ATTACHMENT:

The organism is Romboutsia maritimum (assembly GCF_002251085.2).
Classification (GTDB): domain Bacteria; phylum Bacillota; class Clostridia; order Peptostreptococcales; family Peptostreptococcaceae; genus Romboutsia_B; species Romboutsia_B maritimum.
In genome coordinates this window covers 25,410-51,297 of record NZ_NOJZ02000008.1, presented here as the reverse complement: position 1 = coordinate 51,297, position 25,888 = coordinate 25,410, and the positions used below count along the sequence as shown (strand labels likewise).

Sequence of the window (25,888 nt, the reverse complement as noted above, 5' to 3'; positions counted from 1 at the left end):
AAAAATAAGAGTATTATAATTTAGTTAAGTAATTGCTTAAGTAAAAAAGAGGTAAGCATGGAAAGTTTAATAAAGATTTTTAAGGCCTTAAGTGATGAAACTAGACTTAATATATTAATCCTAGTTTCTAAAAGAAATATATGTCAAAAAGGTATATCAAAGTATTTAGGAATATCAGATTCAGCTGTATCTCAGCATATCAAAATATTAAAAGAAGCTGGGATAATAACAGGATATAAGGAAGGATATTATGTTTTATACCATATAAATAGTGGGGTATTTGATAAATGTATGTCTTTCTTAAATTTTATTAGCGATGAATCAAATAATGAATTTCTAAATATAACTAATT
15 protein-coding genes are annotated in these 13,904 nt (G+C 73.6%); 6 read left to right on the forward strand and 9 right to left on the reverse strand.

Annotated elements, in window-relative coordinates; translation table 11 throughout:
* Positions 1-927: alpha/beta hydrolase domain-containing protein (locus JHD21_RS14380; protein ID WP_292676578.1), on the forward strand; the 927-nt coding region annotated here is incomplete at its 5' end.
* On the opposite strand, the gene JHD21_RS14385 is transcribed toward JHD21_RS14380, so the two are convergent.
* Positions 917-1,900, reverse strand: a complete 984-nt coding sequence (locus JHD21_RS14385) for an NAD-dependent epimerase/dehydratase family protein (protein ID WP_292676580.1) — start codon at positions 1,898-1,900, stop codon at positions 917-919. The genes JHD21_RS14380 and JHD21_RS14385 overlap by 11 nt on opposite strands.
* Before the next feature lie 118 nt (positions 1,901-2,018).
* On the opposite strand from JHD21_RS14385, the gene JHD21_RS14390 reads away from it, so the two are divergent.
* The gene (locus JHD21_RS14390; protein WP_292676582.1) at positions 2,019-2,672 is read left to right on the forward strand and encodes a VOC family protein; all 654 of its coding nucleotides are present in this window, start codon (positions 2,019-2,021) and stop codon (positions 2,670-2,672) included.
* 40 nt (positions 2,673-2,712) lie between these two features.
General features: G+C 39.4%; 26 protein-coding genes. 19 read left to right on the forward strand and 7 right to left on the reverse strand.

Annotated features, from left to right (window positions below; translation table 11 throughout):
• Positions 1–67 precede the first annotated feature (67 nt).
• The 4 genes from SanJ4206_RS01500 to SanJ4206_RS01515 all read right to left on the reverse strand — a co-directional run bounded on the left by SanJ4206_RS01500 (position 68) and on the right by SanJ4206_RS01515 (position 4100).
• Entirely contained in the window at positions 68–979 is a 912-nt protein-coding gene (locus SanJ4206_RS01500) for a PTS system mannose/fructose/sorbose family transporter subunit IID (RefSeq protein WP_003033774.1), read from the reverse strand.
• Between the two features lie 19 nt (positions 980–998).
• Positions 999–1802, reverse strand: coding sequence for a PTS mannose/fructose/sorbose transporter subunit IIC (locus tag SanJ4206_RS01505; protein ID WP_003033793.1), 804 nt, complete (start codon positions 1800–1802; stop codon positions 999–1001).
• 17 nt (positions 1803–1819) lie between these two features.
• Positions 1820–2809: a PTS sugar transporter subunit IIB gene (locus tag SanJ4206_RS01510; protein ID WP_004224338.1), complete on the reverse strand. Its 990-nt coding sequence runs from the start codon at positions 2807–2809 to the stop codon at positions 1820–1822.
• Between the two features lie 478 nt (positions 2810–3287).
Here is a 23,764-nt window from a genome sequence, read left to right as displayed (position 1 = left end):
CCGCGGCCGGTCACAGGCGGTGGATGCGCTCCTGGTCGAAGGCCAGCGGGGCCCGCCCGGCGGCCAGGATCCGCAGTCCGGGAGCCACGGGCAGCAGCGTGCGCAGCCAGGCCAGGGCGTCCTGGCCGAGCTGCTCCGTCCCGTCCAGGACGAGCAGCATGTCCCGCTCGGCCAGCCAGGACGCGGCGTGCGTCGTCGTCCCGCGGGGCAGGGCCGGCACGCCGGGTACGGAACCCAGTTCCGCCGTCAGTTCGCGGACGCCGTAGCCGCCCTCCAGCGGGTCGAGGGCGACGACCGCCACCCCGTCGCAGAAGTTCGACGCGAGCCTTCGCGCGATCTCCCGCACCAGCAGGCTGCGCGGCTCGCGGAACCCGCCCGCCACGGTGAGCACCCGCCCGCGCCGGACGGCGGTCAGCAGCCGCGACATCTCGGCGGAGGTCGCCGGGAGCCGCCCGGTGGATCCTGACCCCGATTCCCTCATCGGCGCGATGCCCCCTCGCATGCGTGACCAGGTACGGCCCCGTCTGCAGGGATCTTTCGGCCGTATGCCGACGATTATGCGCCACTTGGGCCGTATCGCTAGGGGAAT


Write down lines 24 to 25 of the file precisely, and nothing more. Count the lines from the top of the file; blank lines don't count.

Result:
• Between the two features lie 478 nt (positions 2810–3287).
Here is a 23,764-nt window from a genome sequence, read left to right as displayed (position 1 = left end):